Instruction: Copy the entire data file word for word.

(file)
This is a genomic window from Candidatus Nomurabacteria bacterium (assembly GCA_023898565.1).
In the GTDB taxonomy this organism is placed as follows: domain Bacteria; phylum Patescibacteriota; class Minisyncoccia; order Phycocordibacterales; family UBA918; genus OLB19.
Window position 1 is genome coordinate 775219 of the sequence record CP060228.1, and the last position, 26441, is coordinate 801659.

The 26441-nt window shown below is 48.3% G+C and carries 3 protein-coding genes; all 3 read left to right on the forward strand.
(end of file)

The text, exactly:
This is a genomic window from Candidatus Nomurabacteria bacterium (assembly GCA_023898565.1).
In the GTDB taxonomy this organism is placed as follows: domain Bacteria; phylum Patescibacteriota; class Minisyncoccia; order Phycocordibacterales; family UBA918; genus OLB19.
Window position 1 is genome coordinate 775219 of the sequence record CP060228.1, and the last position, 26441, is coordinate 801659.

The 26441-nt window shown below is 48.3% G+C and carries 3 protein-coding genes; all 3 read left to right on the forward strand.